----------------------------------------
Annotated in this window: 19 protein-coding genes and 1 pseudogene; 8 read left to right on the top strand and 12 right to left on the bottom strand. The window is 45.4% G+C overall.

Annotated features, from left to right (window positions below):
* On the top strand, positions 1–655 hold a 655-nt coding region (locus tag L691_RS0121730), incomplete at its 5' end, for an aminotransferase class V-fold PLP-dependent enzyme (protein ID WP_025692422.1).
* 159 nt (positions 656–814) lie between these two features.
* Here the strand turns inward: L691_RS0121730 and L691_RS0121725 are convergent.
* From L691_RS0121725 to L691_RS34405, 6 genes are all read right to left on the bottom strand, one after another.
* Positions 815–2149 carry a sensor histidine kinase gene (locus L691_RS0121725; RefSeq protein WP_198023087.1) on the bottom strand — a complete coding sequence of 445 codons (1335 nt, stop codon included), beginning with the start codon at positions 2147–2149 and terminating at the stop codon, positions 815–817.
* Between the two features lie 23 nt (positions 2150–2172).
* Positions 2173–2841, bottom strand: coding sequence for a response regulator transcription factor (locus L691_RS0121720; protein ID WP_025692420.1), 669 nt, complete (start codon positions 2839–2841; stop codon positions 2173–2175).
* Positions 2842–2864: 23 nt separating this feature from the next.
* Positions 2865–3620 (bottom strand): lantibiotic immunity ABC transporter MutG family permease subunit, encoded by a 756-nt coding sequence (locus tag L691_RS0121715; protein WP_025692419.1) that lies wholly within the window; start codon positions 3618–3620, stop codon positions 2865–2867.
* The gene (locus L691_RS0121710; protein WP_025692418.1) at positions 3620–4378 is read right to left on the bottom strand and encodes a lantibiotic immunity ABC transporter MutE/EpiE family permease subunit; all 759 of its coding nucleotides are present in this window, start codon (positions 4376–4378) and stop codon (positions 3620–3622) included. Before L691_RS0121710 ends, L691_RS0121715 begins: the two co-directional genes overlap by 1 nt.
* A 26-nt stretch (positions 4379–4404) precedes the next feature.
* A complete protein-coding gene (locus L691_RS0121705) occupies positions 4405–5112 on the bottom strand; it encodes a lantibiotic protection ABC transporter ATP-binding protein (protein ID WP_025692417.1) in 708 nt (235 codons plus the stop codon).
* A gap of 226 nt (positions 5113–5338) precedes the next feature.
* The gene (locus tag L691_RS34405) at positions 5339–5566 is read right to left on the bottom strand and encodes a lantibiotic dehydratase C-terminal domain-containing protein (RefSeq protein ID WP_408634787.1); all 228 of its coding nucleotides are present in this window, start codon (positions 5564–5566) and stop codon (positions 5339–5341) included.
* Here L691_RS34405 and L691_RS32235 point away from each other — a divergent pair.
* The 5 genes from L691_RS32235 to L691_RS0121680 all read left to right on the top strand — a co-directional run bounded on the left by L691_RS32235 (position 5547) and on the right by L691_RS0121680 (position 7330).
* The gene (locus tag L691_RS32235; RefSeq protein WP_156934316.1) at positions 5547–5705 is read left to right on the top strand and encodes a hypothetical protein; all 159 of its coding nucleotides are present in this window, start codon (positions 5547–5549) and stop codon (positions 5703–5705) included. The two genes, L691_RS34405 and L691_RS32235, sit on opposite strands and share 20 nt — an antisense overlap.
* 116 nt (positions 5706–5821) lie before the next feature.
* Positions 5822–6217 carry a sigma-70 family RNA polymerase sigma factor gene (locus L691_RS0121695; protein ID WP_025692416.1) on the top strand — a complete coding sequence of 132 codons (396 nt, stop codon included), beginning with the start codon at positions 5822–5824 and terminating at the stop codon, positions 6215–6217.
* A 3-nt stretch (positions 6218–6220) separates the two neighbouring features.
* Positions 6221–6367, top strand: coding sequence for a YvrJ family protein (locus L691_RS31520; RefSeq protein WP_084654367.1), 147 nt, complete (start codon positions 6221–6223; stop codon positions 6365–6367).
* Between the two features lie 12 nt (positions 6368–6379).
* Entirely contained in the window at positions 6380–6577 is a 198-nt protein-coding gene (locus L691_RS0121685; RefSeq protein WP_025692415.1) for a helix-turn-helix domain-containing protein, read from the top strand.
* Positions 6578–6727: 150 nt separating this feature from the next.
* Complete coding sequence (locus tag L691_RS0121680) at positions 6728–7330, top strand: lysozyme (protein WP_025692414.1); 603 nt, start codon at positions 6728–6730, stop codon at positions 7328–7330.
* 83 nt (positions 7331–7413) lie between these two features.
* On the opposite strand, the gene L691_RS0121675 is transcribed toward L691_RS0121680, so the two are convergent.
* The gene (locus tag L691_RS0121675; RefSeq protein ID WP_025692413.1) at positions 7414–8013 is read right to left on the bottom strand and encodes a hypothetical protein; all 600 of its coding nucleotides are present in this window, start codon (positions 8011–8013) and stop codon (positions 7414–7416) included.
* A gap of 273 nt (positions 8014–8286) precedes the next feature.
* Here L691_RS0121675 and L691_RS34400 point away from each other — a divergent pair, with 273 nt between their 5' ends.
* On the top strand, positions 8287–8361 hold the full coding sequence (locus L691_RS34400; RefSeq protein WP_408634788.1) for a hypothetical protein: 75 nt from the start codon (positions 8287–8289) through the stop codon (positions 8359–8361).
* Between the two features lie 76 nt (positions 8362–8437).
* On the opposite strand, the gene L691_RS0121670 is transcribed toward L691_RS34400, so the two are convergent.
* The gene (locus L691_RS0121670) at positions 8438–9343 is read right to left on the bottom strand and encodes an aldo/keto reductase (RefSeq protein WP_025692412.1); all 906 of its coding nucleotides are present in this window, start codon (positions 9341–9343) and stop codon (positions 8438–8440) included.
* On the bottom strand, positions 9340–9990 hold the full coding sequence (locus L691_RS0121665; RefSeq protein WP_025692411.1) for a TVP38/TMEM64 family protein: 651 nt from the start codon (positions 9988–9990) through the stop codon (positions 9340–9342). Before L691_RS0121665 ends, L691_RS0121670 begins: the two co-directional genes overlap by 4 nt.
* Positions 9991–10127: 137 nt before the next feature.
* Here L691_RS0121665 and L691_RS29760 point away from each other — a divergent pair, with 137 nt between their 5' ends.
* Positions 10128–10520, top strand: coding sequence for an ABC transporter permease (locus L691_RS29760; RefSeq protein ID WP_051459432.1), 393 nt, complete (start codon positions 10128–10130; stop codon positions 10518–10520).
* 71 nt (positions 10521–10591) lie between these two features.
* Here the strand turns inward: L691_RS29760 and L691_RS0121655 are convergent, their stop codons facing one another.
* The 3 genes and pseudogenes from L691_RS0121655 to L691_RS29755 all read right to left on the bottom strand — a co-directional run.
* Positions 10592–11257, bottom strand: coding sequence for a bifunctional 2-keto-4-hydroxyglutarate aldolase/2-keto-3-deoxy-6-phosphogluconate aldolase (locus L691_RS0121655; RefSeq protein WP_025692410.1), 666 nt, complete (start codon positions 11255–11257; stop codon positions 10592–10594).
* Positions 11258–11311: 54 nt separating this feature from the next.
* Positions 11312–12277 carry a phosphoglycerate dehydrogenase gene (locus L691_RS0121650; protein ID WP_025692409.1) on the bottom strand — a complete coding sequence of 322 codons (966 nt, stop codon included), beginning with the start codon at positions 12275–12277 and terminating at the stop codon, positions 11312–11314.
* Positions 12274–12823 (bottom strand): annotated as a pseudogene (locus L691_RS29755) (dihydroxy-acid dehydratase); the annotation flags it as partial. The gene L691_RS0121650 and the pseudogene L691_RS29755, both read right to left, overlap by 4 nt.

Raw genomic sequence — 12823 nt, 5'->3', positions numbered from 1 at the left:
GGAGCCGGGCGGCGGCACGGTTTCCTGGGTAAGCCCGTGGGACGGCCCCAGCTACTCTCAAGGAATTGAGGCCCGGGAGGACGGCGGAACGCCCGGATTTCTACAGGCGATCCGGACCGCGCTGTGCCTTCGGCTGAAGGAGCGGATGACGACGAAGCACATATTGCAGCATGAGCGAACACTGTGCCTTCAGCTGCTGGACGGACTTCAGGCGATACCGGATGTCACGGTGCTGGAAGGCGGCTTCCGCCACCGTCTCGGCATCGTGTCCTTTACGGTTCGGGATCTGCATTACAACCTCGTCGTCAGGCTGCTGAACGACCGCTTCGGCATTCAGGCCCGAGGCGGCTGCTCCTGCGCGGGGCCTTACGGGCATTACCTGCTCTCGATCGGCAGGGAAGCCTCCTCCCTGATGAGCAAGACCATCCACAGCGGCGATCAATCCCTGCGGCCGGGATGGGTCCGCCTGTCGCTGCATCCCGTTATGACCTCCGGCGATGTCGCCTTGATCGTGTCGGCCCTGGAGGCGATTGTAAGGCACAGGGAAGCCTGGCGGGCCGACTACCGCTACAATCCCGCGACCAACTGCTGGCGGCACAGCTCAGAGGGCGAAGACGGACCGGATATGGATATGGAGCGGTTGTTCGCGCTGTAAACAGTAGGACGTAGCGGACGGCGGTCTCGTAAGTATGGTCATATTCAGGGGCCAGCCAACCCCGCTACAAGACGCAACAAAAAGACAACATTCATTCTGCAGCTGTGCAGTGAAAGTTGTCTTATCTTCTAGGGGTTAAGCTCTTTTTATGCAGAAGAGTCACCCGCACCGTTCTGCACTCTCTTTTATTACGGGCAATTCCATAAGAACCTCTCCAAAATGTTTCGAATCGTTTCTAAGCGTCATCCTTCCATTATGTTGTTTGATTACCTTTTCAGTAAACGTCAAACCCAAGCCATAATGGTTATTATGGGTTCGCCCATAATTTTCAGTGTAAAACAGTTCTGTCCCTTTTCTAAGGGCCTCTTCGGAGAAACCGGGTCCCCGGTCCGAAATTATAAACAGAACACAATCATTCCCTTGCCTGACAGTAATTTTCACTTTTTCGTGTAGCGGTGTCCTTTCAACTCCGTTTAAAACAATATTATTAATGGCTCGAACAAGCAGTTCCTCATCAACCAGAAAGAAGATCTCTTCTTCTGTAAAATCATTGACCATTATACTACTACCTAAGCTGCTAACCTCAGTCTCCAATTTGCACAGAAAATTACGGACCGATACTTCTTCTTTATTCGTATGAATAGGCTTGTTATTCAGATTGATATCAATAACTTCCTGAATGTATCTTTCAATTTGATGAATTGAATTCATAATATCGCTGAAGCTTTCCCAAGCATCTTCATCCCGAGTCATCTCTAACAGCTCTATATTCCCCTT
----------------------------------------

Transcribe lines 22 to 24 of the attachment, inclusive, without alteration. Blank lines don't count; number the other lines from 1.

* A 3-nt stretch (positions 6218–6220) separates the two neighbouring features.
* Positions 6221–6367, top strand: coding sequence for a YvrJ family protein (locus L691_RS31520; RefSeq protein WP_084654367.1), 147 nt, complete (start codon positions 6221–6223; stop codon positions 6365–6367).
* Between the two features lie 12 nt (positions 6368–6379).